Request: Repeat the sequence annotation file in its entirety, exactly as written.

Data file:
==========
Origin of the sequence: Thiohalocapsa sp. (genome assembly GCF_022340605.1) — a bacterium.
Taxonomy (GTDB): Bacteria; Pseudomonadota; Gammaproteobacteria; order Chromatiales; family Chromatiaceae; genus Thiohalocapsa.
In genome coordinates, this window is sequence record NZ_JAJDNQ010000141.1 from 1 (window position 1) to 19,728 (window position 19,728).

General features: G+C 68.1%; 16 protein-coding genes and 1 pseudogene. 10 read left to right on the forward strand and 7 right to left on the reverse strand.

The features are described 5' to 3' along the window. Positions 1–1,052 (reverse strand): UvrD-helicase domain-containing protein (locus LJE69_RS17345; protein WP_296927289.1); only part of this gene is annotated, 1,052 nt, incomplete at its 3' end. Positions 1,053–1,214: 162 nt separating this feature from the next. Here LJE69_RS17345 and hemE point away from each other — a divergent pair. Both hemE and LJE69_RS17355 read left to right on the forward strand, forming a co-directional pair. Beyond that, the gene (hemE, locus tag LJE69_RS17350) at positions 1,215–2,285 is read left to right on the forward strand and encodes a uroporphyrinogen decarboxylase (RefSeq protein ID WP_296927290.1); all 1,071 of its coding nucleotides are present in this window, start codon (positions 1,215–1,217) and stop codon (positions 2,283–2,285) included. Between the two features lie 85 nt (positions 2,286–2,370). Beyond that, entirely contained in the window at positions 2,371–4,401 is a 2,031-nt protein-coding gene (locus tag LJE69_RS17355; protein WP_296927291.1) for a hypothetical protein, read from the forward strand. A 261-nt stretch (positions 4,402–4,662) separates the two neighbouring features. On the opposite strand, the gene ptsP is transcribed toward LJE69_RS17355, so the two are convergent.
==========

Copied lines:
Origin of the sequence: Thiohalocapsa sp. (genome assembly GCF_022340605.1) — a bacterium.
Taxonomy (GTDB): Bacteria; Pseudomonadota; Gammaproteobacteria; order Chromatiales; family Chromatiaceae; genus Thiohalocapsa.
In genome coordinates, this window is sequence record NZ_JAJDNQ010000141.1 from 1 (window position 1) to 19,728 (window position 19,728).

General features: G+C 68.1%; 16 protein-coding genes and 1 pseudogene. 10 read left to right on the forward strand and 7 right to left on the reverse strand.

The features are described 5' to 3' along the window. Positions 1–1,052 (reverse strand): UvrD-helicase domain-containing protein (locus LJE69_RS17345; protein WP_296927289.1); only part of this gene is annotated, 1,052 nt, incomplete at its 3' end. Positions 1,053–1,214: 162 nt separating this feature from the next. Here LJE69_RS17345 and hemE point away from each other — a divergent pair. Both hemE and LJE69_RS17355 read left to right on the forward strand, forming a co-directional pair. Beyond that, the gene (hemE, locus tag LJE69_RS17350) at positions 1,215–2,285 is read left to right on the forward strand and encodes a uroporphyrinogen decarboxylase (RefSeq protein ID WP_296927290.1); all 1,071 of its coding nucleotides are present in this window, start codon (positions 1,215–1,217) and stop codon (positions 2,283–2,285) included. Between the two features lie 85 nt (positions 2,286–2,370). Beyond that, entirely contained in the window at positions 2,371–4,401 is a 2,031-nt protein-coding gene (locus tag LJE69_RS17355; protein WP_296927291.1) for a hypothetical protein, read from the forward strand. A 261-nt stretch (positions 4,402–4,662) separates the two neighbouring features. On the opposite strand, the gene ptsP is transcribed toward LJE69_RS17355, so the two are convergent.